Naturally, the morning we had to leave Maui it was absolutely breathtaking – a gorgeous, sunny day greeted us just in time to say goodbye. We oohed and ahhed at the surrounding beauty on our drive to the airport to catch our flight to the Big Island, which welcomes travelers with miles and miles of black lava fields.
As mom and I drove to our hotel, we looked around at the desolate landscape and questioned our decision to leave Maui. Our conversation in the car went a little like this:
Mom: What’s with all the rocks?
Me: That’s lava.
Mom: It feels like we’re in hell and someone forgot to tell us.
While I couldn’t help but agree, having never seen anything like the vast expanse of blackness, I vowed to mom that we would turn our stay on the Big Island by the time we left. I wanted to fall in love with it, as I know so many other people have before – there has to be something that sets this island apart, that makes it stand alone as a destination in itself.
We arrived at the Fairmont Orchid to a beautiful Fairmont Gold-level room (Gold-level is the Fairmont’s version of Club-level – definitely worth upgrading to, in my opinion, as you’ll receive multiple food presentations daily, well worth it!) and a complimentary cabana rental, presented by our lovely Fairmont Orchid reps, Noe, Joan and Sam. Thankfully, as soon as you enter the resort areas, the atmosphere of hellish lava rocks is far behind you. Instead, you’ll find incredibly beautiful grounds and beaches. Mom was in her happy place:
We enjoyed a short afternoon in the sun in a cabana right down from a giant stage on the outdoor lawn. With no signs up, we weren’t sure what was going on, we just heard a couple walk by us and say, “Oh, there’s Larry” and wave to a man in the distance near the stage. We thought nothing of it.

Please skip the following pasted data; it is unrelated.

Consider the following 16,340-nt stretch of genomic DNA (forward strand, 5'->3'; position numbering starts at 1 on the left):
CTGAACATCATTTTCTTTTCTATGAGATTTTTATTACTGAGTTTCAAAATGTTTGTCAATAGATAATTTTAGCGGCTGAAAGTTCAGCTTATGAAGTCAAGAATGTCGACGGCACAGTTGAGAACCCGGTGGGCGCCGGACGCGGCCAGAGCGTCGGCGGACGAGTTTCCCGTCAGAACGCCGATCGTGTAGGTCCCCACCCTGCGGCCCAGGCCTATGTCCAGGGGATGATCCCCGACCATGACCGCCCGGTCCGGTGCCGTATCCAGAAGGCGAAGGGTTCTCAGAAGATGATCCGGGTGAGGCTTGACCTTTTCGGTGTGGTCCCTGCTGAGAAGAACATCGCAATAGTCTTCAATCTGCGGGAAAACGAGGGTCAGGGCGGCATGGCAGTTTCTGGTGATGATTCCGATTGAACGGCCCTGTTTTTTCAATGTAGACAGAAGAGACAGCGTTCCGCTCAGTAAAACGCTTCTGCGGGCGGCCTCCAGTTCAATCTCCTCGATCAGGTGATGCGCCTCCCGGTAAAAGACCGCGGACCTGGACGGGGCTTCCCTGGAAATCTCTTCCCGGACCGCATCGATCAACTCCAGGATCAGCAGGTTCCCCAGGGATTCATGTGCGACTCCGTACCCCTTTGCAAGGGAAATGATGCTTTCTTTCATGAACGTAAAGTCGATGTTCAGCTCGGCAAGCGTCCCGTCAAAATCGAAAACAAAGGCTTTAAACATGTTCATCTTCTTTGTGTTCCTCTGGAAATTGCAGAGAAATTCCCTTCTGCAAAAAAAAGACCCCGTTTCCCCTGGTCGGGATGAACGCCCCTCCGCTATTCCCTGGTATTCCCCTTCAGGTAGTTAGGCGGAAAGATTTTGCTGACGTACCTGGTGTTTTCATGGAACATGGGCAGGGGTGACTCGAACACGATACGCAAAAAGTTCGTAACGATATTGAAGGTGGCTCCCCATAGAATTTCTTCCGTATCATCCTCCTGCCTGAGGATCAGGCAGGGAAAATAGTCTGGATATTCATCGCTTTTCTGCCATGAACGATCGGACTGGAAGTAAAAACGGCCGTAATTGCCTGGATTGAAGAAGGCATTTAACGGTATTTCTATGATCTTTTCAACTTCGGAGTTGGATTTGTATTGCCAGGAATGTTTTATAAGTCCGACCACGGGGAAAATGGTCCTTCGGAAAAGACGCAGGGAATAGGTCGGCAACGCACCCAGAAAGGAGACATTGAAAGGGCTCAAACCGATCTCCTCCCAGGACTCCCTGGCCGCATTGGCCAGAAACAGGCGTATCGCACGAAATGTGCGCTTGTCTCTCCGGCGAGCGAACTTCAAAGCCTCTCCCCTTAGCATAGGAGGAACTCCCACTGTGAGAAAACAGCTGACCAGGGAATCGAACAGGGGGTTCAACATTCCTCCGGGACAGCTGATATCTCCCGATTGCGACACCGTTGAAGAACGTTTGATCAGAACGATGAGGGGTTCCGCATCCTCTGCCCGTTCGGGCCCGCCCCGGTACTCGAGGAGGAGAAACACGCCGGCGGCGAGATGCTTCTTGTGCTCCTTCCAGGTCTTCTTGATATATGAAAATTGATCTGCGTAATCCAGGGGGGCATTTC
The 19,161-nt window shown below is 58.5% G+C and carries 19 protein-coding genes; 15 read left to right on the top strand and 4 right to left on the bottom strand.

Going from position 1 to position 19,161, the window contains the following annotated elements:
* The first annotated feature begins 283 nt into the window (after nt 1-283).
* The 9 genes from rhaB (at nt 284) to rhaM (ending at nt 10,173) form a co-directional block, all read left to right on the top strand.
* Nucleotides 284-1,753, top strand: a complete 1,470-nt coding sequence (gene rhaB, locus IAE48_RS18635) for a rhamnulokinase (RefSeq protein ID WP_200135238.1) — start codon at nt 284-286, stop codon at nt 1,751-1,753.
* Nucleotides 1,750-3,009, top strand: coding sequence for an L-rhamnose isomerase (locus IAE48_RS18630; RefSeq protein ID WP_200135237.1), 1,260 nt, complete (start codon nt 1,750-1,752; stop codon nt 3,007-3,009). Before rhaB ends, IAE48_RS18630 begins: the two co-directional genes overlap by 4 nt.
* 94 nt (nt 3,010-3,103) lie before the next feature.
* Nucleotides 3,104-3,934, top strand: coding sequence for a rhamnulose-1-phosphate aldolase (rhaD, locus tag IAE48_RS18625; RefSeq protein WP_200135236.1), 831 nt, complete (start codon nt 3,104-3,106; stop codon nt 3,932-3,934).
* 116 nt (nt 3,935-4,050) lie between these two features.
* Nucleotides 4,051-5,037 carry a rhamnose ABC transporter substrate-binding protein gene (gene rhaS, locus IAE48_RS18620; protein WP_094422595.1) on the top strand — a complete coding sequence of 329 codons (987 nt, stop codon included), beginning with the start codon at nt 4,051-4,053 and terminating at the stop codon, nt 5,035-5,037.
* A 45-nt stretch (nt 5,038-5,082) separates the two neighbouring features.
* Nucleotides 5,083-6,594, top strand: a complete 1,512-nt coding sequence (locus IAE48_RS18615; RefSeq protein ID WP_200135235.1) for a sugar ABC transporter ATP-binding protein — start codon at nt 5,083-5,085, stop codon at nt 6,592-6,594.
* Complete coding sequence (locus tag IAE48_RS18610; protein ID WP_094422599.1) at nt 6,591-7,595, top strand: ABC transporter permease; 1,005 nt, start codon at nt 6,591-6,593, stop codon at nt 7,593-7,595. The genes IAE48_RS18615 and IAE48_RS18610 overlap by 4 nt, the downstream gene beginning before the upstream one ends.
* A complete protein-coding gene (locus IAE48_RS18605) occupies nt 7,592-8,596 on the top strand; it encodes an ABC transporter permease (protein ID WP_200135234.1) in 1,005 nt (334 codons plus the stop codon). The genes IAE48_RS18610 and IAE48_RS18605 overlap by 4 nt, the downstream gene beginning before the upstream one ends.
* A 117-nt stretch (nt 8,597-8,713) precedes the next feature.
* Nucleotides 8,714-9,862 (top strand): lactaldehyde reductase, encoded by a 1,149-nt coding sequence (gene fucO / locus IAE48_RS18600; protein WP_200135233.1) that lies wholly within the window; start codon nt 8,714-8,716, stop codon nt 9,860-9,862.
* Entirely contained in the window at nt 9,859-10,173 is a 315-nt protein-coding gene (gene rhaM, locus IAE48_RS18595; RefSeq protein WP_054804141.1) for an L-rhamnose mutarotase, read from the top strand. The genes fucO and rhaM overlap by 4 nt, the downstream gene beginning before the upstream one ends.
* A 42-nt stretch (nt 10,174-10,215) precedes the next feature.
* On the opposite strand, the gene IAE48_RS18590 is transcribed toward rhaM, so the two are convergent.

That afternoon, I met up with my Fairmont contacts and a few other agents from the Journese event for cocktails. Over Mauna Lani Mules (a must-try for anyone staying at either Fairmont in Hawaii! Known as the Molokini Mule at the Kea Lani), I had a conversation with Joan about the Big Island. As a native Canadian, she explained to me what drew her to this island in particular. She elaborated on the two different types of lava that you see everywhere around the island – Pahoehoe (the smoother lava) and A’a (the jagged, rocky formations) – but mentioned that the lava was certainly not the extent of what one could witness on the Big Island. The island of Hawai’i is home to 11 of the 13 different climate zones in the world – from tropical rainforests to volcanic deserts to tundra – yes, snow. Within this small area of land, one can experience as many different climates as they would driving between Alaska and Costa Rica. Wha!?
Armed with this new knowledge, I discussed the appeal of the Big Island with mom on the way to Merriman’s for dinner. The Big Island was suddenly becoming more and more interesting to us, which is something worth noting for anyone who visits: do your homework! When you know what you’re looking for, the bleakness of a giant lava field can suddenly become much more fascinating, as it continued to become for us over the course of the next 3 days.
Rewind to our arrival into Kona: while we were on the Avis bus to pick up our rental car (a Nissan Sentra that, no matter how hard I pressed the accelerator, would never top 60 mph) two men sat down across from us.
“Last name?” the bus driver asked.
“Merriman,” the man replied.
Having just eaten at Monkeypod Kitchen and after doing my due diligence on the restaurant scene in Hawaii, I thought for a second how funny it would be if this man was somehow involved in the Merriman restaurants. I dismissed the thought, though, until the two struck up a conversation with us. They asked if we were on vacation, where all we were going, where we planned on eating while we were there, if maybe we planned on eating at Merriman’s…